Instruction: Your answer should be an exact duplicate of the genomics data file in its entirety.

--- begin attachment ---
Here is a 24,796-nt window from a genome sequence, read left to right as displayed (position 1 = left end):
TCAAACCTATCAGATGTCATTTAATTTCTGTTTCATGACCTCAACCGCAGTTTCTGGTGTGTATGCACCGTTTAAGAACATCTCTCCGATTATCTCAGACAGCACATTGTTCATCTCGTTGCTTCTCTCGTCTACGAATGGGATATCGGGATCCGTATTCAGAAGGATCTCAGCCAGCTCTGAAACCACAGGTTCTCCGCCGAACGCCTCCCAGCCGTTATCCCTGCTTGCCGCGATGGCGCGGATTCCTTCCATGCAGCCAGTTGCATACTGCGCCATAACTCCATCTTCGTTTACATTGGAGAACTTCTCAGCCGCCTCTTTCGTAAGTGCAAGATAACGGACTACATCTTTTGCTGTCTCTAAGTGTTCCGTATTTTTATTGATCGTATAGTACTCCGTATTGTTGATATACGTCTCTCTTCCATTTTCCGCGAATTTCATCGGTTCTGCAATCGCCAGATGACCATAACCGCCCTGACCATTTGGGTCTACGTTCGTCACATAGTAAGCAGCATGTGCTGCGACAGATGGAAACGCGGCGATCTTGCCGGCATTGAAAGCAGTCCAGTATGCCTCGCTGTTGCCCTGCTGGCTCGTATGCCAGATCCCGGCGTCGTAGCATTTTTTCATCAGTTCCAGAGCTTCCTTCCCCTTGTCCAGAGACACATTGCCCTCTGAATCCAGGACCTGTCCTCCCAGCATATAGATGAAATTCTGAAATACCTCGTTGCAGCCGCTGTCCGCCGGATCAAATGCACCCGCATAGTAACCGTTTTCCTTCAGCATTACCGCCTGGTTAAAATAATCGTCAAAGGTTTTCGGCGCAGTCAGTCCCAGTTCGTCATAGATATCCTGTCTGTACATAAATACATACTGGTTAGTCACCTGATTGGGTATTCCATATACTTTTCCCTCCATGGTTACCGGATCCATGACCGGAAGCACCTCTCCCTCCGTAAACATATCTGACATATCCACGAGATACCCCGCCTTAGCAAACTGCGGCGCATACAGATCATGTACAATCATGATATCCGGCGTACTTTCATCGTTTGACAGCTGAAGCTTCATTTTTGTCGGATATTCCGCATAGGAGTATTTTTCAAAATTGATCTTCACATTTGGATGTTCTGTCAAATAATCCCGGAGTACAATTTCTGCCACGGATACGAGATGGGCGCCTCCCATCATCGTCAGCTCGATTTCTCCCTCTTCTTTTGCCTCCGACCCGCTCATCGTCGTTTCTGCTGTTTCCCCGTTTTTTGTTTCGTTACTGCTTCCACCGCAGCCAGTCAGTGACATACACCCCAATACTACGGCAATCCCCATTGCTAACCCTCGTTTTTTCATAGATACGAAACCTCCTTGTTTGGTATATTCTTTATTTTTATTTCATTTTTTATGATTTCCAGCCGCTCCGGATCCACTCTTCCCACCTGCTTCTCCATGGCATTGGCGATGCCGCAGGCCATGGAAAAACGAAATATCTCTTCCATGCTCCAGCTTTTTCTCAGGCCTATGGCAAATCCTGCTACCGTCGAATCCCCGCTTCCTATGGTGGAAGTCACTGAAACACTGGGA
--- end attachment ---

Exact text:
Here is a 24,796-nt window from a genome sequence, read left to right as displayed (position 1 = left end):
TCAAACCTATCAGATGTCATTTAATTTCTGTTTCATGACCTCAACCGCAGTTTCTGGTGTGTATGCACCGTTTAAGAACATCTCTCCGATTATCTCAGACAGCACATTGTTCATCTCGTTGCTTCTCTCGTCTACGAATGGGATATCGGGATCCGTATTCAGAAGGATCTCAGCCAGCTCTGAAACCACAGGTTCTCCGCCGAACGCCTCCCAGCCGTTATCCCTGCTTGCCGCGATGGCGCGGATTCCTTCCATGCAGCCAGTTGCATACTGCGCCATAACTCCATCTTCGTTTACATTGGAGAACTTCTCAGCCGCCTCTTTCGTAAGTGCAAGATAACGGACTACATCTTTTGCTGTCTCTAAGTGTTCCGTATTTTTATTGATCGTATAGTACTCCGTATTGTTGATATACGTCTCTCTTCCATTTTCCGCGAATTTCATCGGTTCTGCAATCGCCAGATGACCATAACCGCCCTGACCATTTGGGTCTACGTTCGTCACATAGTAAGCAGCATGTGCTGCGACAGATGGAAACGCGGCGATCTTGCCGGCATTGAAAGCAGTCCAGTATGCCTCGCTGTTGCCCTGCTGGCTCGTATGCCAGATCCCGGCGTCGTAGCATTTTTTCATCAGTTCCAGAGCTTCCTTCCCCTTGTCCAGAGACACATTGCCCTCTGAATCCAGGACCTGTCCTCCCAGCATATAGATGAAATTCTGAAATACCTCGTTGCAGCCGCTGTCCGCCGGATCAAATGCACCCGCATAGTAACCGTTTTCCTTCAGCATTACCGCCTGGTTAAAATAATCGTCAAAGGTTTTCGGCGCAGTCAGTCCCAGTTCGTCATAGATATCCTGTCTGTACATAAATACATACTGGTTAGTCACCTGATTGGGTATTCCATATACTTTTCCCTCCATGGTTACCGGATCCATGACCGGAAGCACCTCTCCCTCCGTAAACATATCTGACATATCCACGAGATACCCCGCCTTAGCAAACTGCGGCGCATACAGATCATGTACAATCATGATATCCGGCGTACTTTCATCGTTTGACAGCTGAAGCTTCATTTTTGTCGGATATTCCGCATAGGAGTATTTTTCAAAATTGATCTTCACATTTGGATGTTCTGTCAAATAATCCCGGAGTACAATTTCTGCCACGGATACGAGATGGGCGCCTCCCATCATCGTCAGCTCGATTTCTCCCTCTTCTTTTGCCTCCGACCCGCTCATCGTCGTTTCTGCTGTTTCCCCGTTTTTTGTTTCGTTACTGCTTCCACCGCAGCCAGTCAGTGACATACACCCCAATACTACGGCAATCCCCATTGCTAACCCTCGTTTTTTCATAGATACGAAACCTCCTTGTTTGGTATATTCTTTATTTTTATTTCATTTTTTATGATTTCCAGCCGCTCCGGATCCACTCTTCCCACCTGCTTCTCCATGGCATTGGCGATGCCGCAGGCCATGGAAAAACGAAATATCTCTTCCATGCTCCAGCTTTTTCTCAGGCCTATGGCAAATCCTGCTACCGTCGAATCCCCGCTTCCTATGGTGGAAGTCACTGAAACACTGGGA